The Kraken X40 breaks the current trend of closed-loop water coolers rocking 12cm fans by upping its fan size to 14cm fan, which NZXT promises delivers more heat dissipation and better cooling without subjecting users to deafening fan noise. It’s a lofty promise, but having tested it, we can tell you that this Kraken's bite lives up to its bark.
A kick-ass case mod makes for a kick-ass PC. It's that simple. No matter whether you're rocking a Sandy Bridge-E or a Celeron, a water-cooled, LED-lit, hand-tailored and custom milled chassis stops traffic and sets lips a-whistlin' like nobody's business, proverbs about books and their covers be damned.
The past six months have seen a flood of truly outstanding case mods hit the Interwebz. So we decided to take the time to showcase the best of the best in recent memory -- with a little extra help from master modder Bill Owen of MNPCTech, Case Mod Blog, Mod Men and Maximum PC Star Trek PC fame. Because who knows the cream of the crop better than one of the cream of the crop?
As part of our neverending quest to keep Max PC readers up to date on all the latest and greatest tech hardware, we're launching a new monthly feature called Kick Ass Gear. In it, we'll give you a quick rundown of all the products that got a Kick Ass award or a review score of a 9 in the previous month's issue, and we'll link you to the products' online reviews.
As a general rule, our belief is that pairing two slow-performing cards using SLI or CrossFire is a bad idea—you’re usually better off running a single faster card. However, the Radeon 4850 X2 delivers astounding performance compared to the single-GPU boards in its price range, spanking the Radeon 4870 and the GeForce GTX 280, with none of the pitfalls that have plagued dual-GPU boards in the past.
At the heart of the board is a pair of ATI’s RV770 GPUs running at 625MHz, just like the single-GPU in the 4850 boards. Each GPU features a full complement of 800 stream processors, which are connected to identical 1GB GDDR3 frame buffers running at 993MHz on a 256-bit bus. Although X2 boards are labeled as featuring 2GB of memory, because the contents of each GPU’s frame buffer must be mirrored, applications can utilize only 1GB of video memory.
We love the shape of this mouse—it’s comfortable for even the longest session—and the DeathAdder just gets better from there. The sensor delivers pixel-perfect accuracy, and we love that the driver lets us adjust everything from X and Y sensitivity to the lights on the mouse. We’re still not sold on the idea of constantly updating firmware for a mere mouse, but Razer’s built a highly compelling rodent with the DeathAdder.
A Dream Machine graced the inaugural issue of Maximum PC back in 1998, and the tradition of building an annual no-holds-barred PC beast has continued unabated since then. True to form, this year’s rig is the most audacious, most powerful dream rig to date. Equipped with no fewer than eight processing cores, four graphics cores, and five hard drives, DM2008 is probably also our most controversial build. But as Lando said, it’s not our fault.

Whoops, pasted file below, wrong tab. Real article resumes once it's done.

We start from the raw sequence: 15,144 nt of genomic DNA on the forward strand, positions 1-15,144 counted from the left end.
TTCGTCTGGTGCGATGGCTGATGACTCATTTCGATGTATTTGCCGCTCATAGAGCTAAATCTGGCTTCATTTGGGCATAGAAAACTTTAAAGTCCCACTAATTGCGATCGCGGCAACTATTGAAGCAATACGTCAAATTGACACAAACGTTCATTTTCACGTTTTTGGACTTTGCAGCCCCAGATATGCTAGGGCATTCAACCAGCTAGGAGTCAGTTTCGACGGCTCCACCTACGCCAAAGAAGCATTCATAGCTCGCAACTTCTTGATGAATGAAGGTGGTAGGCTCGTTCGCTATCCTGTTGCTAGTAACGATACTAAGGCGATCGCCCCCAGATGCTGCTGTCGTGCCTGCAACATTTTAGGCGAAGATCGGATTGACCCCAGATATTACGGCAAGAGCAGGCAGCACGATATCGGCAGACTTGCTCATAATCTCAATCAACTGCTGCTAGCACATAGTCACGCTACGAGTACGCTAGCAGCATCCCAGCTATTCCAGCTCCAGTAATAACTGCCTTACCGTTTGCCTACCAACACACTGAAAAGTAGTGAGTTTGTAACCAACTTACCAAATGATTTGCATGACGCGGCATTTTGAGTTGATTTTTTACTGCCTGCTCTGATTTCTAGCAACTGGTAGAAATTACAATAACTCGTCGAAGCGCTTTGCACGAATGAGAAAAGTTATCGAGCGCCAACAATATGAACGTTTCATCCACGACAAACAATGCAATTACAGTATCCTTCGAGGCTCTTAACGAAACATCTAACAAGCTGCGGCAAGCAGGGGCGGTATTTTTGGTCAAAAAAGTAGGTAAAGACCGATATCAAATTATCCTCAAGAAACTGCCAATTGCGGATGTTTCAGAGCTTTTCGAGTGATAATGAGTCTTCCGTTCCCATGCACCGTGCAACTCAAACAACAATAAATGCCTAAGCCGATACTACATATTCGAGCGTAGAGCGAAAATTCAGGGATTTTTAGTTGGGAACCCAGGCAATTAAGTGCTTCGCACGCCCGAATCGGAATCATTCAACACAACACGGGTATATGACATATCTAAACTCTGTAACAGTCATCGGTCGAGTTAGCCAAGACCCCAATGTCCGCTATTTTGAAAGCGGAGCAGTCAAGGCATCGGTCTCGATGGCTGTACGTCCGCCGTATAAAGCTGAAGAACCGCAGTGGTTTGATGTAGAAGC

In the old days, we would just pick the very best hardware available. But those were simpler times, when parts vendors all got along and their sole mission was to provide you with badass gear. Sadly, the stakes are so high today that politics has an undue influence on hardware configurations.
To find out who's on our naughty list, and see an in-depth kick-ass examination of our Dream Machine, hit the jump! And hold onto your hat.
It’s no secret that the expensive Samsung 245T hosts an S-PVA panel beneath its slim black exterior. But this display’s performance is certainly worth the price. The 245T offers a stunning picture for its class, trumping our longtime favorite 24-inch panel, Dell’s 2407WFP, and even its latest rev, the 2408WFP.
This 1920x1200 display boasts a 97-percent color gamut and the effect is clear. The 245T dishes out notably vibrant blues, reds, and greens, and its color saturation remains strong at even very light levels. To us, the display’s colors feel just right: crisp and bold without any hint of oversaturation. But even if you disagree, the monitor comes with a number of preset options for tweaking the coloration to your exact preferences. We found success using the Mild preset, as Normal made images appear drab and Brilliant made our images look like a supernova.
From Deschutes to Penryn, from Voodoo2 to GX2, from floppy drives to SSDs, the definition of pure PC power has changed radically over the last decade, and Maximum PC has been there—hands-on and no holding back—helping computer enthusiasts make sense of it. In honor of those 10 eventful years, we take a look back at some of the key moments in the magazine’s history, hear from some of the editors who have been there along the way, and take a wild guess at how another 10 years might shape the computing landscape. Strap on your sneaks, folks, we’re taking a walk down memory lane.
Celebrate 10 years of pure PC power after the jump!
We’ve seen this day coming for a long time. There was no way that Western Digital was going to sit back and let other manufacturers usurp the Raptor’s place at the top of the storage speed charts. Consider the rule of the speedy terabyte drives a hiccup on the timeline. The Raptor is back: upgraded, renamed, and… physically smaller.
To read our full review of the Velociraptor (not the preview we gave you before), hit the jump.
Fans of Star Wars and Star Trek finally have a role-playing game that’s worthy of their love. Mass Effect takes the most compelling themes and ideas of both franchises and mind-melds them into one of the best science fiction games we’ve ever played.
The full review of this stellar science-fiction epic is after the jump!